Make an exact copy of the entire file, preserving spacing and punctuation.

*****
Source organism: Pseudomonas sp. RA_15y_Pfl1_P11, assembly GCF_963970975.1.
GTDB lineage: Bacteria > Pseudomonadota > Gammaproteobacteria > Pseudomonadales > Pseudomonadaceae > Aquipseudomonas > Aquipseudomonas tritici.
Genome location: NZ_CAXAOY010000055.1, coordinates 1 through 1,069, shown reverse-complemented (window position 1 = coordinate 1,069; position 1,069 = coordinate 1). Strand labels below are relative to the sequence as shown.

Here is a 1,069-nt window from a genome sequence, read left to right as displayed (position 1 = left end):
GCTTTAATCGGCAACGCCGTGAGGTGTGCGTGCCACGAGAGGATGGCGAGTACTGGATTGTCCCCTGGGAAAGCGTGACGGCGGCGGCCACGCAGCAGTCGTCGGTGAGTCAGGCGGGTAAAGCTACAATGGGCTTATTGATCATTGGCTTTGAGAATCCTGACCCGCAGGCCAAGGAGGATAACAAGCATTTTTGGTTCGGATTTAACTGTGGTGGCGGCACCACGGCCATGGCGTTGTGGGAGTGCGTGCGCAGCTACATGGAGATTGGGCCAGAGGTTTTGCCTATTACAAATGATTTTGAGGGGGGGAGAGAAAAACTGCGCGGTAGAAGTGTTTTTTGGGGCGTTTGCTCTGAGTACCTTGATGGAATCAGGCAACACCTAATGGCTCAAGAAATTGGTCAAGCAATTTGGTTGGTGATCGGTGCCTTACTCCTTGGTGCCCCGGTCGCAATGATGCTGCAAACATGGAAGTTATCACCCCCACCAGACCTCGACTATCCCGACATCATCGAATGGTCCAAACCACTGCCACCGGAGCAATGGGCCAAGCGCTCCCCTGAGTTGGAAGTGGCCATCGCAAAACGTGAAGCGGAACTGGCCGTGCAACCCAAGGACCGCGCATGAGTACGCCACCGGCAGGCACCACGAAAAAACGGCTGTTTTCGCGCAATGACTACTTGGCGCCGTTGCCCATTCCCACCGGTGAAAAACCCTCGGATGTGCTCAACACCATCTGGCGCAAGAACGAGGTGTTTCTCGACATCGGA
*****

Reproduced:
Source organism: Pseudomonas sp. RA_15y_Pfl1_P11, assembly GCF_963970975.1.
GTDB lineage: Bacteria > Pseudomonadota > Gammaproteobacteria > Pseudomonadales > Pseudomonadaceae > Aquipseudomonas > Aquipseudomonas tritici.
Genome location: NZ_CAXAOY010000055.1, coordinates 1 through 1,069, shown reverse-complemented (window position 1 = coordinate 1,069; position 1,069 = coordinate 1). Strand labels below are relative to the sequence as shown.

Here is a 1,069-nt window from a genome sequence, read left to right as displayed (position 1 = left end):
GCTTTAATCGGCAACGCCGTGAGGTGTGCGTGCCACGAGAGGATGGCGAGTACTGGATTGTCCCCTGGGAAAGCGTGACGGCGGCGGCCACGCAGCAGTCGTCGGTGAGTCAGGCGGGTAAAGCTACAATGGGCTTATTGATCATTGGCTTTGAGAATCCTGACCCGCAGGCCAAGGAGGATAACAAGCATTTTTGGTTCGGATTTAACTGTGGTGGCGGCACCACGGCCATGGCGTTGTGGGAGTGCGTGCGCAGCTACATGGAGATTGGGCCAGAGGTTTTGCCTATTACAAATGATTTTGAGGGGGGGAGAGAAAAACTGCGCGGTAGAAGTGTTTTTTGGGGCGTTTGCTCTGAGTACCTTGATGGAATCAGGCAACACCTAATGGCTCAAGAAATTGGTCAAGCAATTTGGTTGGTGATCGGTGCCTTACTCCTTGGTGCCCCGGTCGCAATGATGCTGCAAACATGGAAGTTATCACCCCCACCAGACCTCGACTATCCCGACATCATCGAATGGTCCAAACCACTGCCACCGGAGCAATGGGCCAAGCGCTCCCCTGAGTTGGAAGTGGCCATCGCAAAACGTGAAGCGGAACTGGCCGTGCAACCCAAGGACCGCGCATGAGTACGCCACCGGCAGGCACCACGAAAAAACGGCTGTTTTCGCGCAATGACTACTTGGCGCCGTTGCCCATTCCCACCGGTGAAAAACCCTCGGATGTGCTCAACACCATCTGGCGCAAGAACGAGGTGTTTCTCGACATCGGA